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Insights
Brands
5 min Read
May 26, 2020

Tips for navigating a nonprofit rebrand during the COVID-19 pandemic

Communications and fundraising teams at nonprofits are navigating unprecedented constraints and decisions about what projects to pause, continue, evolve, or begin in light of the COVID-19 pandemic. Working on your nonprofit’s brand—whether it be a comprehensive rebrand or a project to fine-tune an aspect of your organization’s voice—may be on your list of considerations. Undergoing such changes now is not pragmatic for all organizations as it can be hard to invest in a long shelf-life project when the short-term is so uncertain. But with careful consideration about the unprecedented backdrop that COVID-19 presents for nonprofits, those that put pressure on how they communicate now can build a firm foundation for future success.  

Here are some of the scenarios in which rebranding now is a smart idea:

  • You’re advancing a branding effort you started before the pandemic. Your organization had already identified a need to rebrand—perhaps your brand was disjointed, out-of-date, or didn’t reflect your organization’s strategic direction— and you have the budget, resources, and momentum to proceed with the work.
  • The COVID-19 pandemic has already forced your nonprofit to rethink or evolve its vision, mission, and core programming, and your communications need to reflect that now and going forward. Relatedly, perhaps COVID-19 has prompted your organization to reaffirm or clarify your core values and beliefs, but you don’t yet have the communications assets to reflect them to your audiences. 
  • The demand for your nonprofit’s services has changed dramatically and/or existing revenue streams are cut or under threat from being cut. You must make a more persuasive, relevant case to donate to your nonprofit, and you need pointed, on-brand communications to be successful.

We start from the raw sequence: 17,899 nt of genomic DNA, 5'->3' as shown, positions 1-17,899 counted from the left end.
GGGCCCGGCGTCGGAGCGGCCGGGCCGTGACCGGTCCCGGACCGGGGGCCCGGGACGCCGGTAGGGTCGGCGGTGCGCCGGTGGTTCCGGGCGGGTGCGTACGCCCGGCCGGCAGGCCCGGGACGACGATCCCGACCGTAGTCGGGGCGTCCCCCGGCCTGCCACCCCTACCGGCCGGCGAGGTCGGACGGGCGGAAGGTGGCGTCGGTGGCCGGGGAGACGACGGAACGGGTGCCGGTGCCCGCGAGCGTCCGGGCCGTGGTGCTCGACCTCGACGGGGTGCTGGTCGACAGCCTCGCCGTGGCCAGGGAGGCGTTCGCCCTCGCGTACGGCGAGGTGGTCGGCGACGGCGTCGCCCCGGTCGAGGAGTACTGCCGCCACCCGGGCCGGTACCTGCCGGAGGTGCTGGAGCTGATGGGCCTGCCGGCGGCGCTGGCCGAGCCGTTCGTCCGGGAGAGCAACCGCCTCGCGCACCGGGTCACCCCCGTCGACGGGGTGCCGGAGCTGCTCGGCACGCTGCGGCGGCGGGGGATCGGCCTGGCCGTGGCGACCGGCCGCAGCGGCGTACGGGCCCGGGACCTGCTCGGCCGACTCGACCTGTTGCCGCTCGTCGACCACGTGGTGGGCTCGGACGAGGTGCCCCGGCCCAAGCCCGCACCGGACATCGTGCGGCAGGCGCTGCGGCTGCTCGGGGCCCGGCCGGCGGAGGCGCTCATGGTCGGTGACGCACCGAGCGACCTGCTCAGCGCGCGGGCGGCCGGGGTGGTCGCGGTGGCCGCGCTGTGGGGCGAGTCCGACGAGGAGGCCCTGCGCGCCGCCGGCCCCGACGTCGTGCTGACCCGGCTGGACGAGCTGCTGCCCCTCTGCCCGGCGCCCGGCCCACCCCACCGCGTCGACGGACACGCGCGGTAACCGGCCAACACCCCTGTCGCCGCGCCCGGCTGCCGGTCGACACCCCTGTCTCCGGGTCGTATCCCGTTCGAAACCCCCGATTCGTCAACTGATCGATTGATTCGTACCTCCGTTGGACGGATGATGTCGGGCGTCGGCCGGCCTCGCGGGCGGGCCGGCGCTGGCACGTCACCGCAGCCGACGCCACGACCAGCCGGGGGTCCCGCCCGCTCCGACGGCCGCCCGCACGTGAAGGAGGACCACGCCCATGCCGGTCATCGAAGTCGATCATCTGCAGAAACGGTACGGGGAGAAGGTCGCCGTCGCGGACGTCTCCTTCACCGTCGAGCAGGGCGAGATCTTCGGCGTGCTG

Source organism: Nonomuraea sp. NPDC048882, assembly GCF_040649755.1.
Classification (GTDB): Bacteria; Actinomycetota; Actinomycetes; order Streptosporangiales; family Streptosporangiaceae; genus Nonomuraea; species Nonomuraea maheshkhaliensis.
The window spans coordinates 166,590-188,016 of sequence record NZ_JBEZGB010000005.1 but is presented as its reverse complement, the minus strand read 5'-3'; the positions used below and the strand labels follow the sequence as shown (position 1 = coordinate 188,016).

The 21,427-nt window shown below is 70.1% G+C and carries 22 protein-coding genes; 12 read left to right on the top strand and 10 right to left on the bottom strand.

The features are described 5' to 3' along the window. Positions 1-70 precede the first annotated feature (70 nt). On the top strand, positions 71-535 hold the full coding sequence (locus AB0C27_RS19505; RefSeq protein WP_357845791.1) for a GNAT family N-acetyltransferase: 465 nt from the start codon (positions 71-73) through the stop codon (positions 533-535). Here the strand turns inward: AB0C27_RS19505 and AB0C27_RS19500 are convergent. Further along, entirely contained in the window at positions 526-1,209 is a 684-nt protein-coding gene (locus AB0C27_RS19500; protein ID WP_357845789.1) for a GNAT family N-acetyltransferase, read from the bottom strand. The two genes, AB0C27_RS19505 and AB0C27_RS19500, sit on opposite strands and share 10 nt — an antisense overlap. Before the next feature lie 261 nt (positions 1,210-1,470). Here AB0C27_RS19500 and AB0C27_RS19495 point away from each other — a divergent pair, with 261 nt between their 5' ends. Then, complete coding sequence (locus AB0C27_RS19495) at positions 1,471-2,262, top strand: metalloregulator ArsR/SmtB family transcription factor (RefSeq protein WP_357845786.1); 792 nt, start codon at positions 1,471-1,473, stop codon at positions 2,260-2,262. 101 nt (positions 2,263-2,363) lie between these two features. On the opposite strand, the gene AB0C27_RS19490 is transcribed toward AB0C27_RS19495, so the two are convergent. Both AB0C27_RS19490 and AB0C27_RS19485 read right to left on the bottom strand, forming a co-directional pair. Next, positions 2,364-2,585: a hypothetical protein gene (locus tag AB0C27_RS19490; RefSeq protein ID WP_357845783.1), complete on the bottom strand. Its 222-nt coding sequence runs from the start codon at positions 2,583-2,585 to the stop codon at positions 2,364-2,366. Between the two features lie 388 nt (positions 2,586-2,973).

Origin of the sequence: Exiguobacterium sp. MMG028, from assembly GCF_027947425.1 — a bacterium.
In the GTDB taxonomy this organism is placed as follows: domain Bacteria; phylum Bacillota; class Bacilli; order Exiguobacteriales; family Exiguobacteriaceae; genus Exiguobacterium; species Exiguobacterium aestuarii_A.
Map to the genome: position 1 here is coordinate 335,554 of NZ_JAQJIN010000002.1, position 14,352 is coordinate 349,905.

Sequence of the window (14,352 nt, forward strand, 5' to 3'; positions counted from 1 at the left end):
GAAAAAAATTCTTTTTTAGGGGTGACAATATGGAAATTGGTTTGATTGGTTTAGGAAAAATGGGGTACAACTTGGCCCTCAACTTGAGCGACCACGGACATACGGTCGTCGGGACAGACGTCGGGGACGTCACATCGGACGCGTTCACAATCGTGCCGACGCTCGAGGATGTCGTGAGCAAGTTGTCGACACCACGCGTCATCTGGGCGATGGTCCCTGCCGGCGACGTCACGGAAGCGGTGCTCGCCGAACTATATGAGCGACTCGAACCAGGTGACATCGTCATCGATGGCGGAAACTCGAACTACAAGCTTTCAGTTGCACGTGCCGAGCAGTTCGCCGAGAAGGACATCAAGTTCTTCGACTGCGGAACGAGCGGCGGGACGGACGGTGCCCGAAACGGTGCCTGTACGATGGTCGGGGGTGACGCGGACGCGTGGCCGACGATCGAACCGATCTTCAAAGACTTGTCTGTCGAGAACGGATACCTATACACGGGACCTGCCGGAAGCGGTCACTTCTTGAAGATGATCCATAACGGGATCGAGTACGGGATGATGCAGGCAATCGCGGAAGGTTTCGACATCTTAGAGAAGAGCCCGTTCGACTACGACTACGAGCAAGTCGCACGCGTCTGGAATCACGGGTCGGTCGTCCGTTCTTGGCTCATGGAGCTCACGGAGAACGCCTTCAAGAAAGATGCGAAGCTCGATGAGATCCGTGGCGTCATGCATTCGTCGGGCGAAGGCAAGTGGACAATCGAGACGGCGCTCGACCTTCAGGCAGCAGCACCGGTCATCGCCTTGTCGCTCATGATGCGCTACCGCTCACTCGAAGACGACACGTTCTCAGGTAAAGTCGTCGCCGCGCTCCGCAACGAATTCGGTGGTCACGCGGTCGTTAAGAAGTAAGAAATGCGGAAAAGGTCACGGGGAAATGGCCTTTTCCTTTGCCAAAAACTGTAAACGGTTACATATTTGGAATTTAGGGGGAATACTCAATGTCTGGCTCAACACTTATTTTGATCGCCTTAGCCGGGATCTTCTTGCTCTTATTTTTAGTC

If your nonprofit fits into one of these scenarios or others not listed, take these considerations with you to thoughtfully make brand shifts amidst the evolving COVID-19 context.

  • Balance short-term realities with the long-term. In the past few weeks, nonprofits had to work quickly, pivot programming, and adapt to the realities of COVID-19 as an organization. To ensure you’re making long lasting, rational decisions with your brand, be sure you’re continuously asking whether a decision you’re making (i.e. prioritizing a particular audience) or asset you’re developing (e.g. a new tagline) is relevant now and will also endure in a post-COVID-19 environment. If it’s too soon to tell, wait to finalize or roll things out just yet. 
  • Bring your staff and key stakeholders on the journey. For all significant rebrands, and especially in light of the uncertainty surrounding COVID-19, it’s vital that you bring your community along on the journey and build buy-in for change. Here are a few ways you can do that virtually:
    • Create authentic moments for input from staff, board, participants, key funders, and other important stakeholders. Circulate online surveys and host Zoom calls to solicit ideas and feedback. 
    • Don’t take anyone central to your mission by surprise with your rebrand